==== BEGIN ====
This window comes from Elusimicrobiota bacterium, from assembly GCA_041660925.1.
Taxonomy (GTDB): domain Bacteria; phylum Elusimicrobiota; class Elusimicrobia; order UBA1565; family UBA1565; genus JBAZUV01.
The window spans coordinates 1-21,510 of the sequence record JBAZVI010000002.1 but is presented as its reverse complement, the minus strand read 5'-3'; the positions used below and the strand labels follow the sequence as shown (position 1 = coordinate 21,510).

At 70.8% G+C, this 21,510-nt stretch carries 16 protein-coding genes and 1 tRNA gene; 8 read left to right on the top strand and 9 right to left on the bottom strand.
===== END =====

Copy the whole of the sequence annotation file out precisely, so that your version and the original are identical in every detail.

This window comes from Elusimicrobiota bacterium, from assembly GCA_041660925.1.
Taxonomy (GTDB): domain Bacteria; phylum Elusimicrobiota; class Elusimicrobia; order UBA1565; family UBA1565; genus JBAZUV01.
The window spans coordinates 1-21,510 of the sequence record JBAZVI010000002.1 but is presented as its reverse complement, the minus strand read 5'-3'; the positions used below and the strand labels follow the sequence as shown (position 1 = coordinate 21,510).

At 70.8% G+C, this 21,510-nt stretch carries 16 protein-coding genes and 1 tRNA gene; 8 read left to right on the top strand and 9 right to left on the bottom strand.